I am allergic to shellfish through some mysterious act of the gods, yet oysters have marked my summer and are on my mind as the season once again turns to a month with an “r” in it. The dictum not to eat oysters in months without an “r” in their spelling is a long-standing one and may have to do with the months in which the mollusks traditionally spawn. However, with the advent of refrigeration, people increasingly ignore the old saw. Some places like Casamento’s Oyster House in New Orleans remained one of the last holdouts, closing for several months during the summer. They closed this year as well, but with the Gulf of Mexico oil spill gushing wildly, no one was sure of when they would reopen.
My early summer was spent in New Orleans amid folks wondering and worrying about the BP oil spill at a time when the city should have been rejoicing at the progress that had been made five years after Hurricane Katrina and looking forward to better things yet to come. In June, I ate with friends who consumed Gulf oysters with appetites that would make Henry VIII blanch and heard tales of how the old-line New Orleans eateries like Galatoire’s and Antoine’s were examining their old recipe files to discover ways to continue if Gulf oysters should not be available.
Oyster beds of Virginia
A few weeks after watching friends slurp down several dozens of plump Gulf oysters, I found myself on the eastern shore of Virginia. Again oysters prevailed. There were oyster tastings with the connoisseurs savoring the difference between saltwater and freshwater varieties and oysters – raw, fried, poached and baked – at almost every meal and much slurping all round. One of the high points of the trip was riding out to oyster beds and being instructed on the aquaculture that allowed them to be produced in controlled conditions. We watched the various stages of the production from the seeding of the oyster beds to the harvesting of the shellfish.
I even managed to summon up the courage to hop (OK, climb with much trepidation) over the side of the boat to see the beds up close. Sitting in the damp bottom of a boat as it sped along the flats, I thought of my friends in New Orleans, but also of the history of some 19th century African-Americans whose knowledge of oysters allowed them to create businesses based on the mollusks. One man, Thomas Downing, managed to earn enough to open a restaurant and later a hotel, and to become one of New York City’s leading black citizens. At that time when much of America indulged in a love affair with the briny mollusks, African-American oystermen were in the vanguard of the trade.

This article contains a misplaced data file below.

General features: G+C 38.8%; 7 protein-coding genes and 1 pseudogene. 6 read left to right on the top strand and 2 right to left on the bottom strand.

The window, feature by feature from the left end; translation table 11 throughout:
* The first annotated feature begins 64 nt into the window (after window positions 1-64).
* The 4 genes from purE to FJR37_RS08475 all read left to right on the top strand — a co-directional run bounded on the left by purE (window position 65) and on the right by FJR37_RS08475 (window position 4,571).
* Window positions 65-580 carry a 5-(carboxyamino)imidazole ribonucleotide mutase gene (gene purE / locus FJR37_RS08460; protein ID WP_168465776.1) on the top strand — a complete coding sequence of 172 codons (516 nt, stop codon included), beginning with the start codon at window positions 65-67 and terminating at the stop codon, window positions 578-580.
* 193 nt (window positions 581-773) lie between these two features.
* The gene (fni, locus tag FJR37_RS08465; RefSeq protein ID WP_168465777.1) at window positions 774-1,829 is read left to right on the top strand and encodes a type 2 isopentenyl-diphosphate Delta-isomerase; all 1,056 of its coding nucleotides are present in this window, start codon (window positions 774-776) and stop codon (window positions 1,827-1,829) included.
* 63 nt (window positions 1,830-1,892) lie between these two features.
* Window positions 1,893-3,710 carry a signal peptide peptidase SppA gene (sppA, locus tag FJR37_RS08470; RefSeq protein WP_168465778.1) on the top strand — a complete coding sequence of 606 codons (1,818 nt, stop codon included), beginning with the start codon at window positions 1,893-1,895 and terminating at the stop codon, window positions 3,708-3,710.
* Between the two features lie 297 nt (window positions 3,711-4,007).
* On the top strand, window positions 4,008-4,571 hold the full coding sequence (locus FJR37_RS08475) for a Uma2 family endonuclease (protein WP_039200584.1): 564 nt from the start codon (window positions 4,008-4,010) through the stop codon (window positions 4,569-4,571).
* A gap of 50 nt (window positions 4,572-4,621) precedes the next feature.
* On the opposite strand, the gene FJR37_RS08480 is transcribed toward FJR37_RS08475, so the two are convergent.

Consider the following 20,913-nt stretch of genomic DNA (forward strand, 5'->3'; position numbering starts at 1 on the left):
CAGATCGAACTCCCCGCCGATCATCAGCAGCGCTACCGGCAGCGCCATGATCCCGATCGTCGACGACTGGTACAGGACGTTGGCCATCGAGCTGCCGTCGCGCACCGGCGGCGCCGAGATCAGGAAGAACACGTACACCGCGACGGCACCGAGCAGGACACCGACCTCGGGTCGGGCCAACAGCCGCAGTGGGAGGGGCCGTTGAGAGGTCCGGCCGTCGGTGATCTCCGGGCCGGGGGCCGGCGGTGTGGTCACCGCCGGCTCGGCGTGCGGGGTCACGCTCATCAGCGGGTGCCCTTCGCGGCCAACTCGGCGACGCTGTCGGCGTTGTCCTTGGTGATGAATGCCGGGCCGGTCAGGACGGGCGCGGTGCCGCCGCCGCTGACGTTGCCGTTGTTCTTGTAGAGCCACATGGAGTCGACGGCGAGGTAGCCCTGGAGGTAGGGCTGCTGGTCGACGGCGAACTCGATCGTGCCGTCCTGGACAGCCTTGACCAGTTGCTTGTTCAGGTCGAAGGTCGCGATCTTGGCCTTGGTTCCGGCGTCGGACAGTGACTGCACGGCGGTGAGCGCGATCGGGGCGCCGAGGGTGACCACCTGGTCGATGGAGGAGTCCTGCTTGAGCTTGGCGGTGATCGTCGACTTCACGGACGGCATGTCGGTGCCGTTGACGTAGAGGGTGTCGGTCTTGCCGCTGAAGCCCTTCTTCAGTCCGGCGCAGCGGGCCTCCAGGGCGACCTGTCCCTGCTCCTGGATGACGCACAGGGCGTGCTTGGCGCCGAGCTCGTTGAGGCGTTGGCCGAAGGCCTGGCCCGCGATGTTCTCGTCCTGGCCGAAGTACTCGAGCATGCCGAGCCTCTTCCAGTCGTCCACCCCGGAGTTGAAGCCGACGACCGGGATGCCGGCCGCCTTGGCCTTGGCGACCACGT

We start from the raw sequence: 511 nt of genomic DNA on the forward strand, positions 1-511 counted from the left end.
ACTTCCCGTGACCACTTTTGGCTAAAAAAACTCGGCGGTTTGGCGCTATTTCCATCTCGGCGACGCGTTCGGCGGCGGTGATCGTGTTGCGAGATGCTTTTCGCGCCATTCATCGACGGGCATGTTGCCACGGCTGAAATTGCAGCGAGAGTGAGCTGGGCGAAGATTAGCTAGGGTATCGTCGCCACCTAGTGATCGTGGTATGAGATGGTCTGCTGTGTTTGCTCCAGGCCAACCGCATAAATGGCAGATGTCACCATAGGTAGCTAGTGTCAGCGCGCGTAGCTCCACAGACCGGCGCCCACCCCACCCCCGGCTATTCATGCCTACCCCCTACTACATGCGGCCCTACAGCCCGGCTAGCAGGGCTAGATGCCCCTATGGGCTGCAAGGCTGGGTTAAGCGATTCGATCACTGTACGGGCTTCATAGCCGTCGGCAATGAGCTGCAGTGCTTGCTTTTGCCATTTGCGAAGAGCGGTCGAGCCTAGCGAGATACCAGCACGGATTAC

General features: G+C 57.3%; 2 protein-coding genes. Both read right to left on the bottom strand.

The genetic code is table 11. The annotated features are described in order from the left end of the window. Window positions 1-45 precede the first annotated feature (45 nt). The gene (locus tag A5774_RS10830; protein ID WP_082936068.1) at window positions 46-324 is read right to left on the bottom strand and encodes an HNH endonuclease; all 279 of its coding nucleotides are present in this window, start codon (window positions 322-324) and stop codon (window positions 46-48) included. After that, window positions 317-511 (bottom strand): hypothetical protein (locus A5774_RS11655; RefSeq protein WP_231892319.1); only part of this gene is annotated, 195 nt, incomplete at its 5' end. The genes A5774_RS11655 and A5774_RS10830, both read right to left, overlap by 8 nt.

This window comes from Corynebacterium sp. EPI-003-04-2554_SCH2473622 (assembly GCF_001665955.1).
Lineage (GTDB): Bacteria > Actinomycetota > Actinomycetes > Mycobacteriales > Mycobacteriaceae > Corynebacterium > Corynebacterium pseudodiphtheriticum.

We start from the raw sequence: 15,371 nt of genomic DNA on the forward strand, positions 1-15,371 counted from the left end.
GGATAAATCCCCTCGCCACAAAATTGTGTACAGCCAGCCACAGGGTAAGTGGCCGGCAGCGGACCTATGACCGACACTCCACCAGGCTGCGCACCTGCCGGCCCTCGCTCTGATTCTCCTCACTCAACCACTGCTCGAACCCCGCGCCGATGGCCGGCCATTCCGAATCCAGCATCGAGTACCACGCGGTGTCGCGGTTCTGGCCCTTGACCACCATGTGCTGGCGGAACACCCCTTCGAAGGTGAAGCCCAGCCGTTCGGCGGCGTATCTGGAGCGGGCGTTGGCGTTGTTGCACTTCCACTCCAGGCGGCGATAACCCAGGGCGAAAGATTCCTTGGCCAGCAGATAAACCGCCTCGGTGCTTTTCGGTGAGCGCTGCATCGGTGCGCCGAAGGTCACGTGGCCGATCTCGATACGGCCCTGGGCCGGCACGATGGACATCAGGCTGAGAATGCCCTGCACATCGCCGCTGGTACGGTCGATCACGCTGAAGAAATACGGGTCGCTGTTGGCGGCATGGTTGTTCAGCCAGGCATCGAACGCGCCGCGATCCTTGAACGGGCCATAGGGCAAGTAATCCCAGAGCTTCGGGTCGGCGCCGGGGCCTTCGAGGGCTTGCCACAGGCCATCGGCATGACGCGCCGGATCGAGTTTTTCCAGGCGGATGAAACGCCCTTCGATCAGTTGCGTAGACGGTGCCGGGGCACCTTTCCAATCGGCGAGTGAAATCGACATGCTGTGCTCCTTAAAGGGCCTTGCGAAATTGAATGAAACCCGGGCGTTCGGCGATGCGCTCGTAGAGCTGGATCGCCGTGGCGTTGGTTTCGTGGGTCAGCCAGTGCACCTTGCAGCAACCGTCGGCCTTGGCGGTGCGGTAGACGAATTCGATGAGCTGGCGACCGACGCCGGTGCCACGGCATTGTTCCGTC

Potluck on Martha’s Vineyard
My oyster summer finished on Martha’s Vineyard where at the Slow Food Martha’s Vineyard’s potluck, oyster knives once again were being manned. Here they were deftly wielded, not by those whose facility with their oyster knives and their gift of gab gave rise to the expression shuck and jive, but by local oystermen. My friends assured me they were no less tasty. I noted with dismay for my oyster-loving friends a sign in a local fish market that attested to the fact that the BP oil spill and the resulting lack of oysters on the American market had caused a rise in oyster prices.
As summer fades into September — a month with an “r” in it — no one is sure what is going on in the Gulf. What we do know is that oysters and other Gulf seafood were and are some of the most desirable in the country. There may not be as many as there were in the past, but Gulf oysters are still around and being savored. Casamento’s has reopened, and a reduced staff of shuckers is hard at work. Diners at Antoine’s, Galatoire’s, Dooky Chase’s, and other of the city’s eateries continue to savor their oysters Rockefeller and oyster po’ boys. I know that when I’m back in New Orleans at month’s end and see oysters on the menu, I may have to load up on Benadryl, get myself an epi-pen and slurp down at least one to show my solidarity with the Gulf oystermen, fishermen and shrimpers who have lost so much once again.
Jessica B. Harrisis the author of 11 critically acclaimed cookbooks documenting the foods and foodways of the African Diaspora. In 2010 she was named to the James Beard Who’s Who of American Food and Beverage.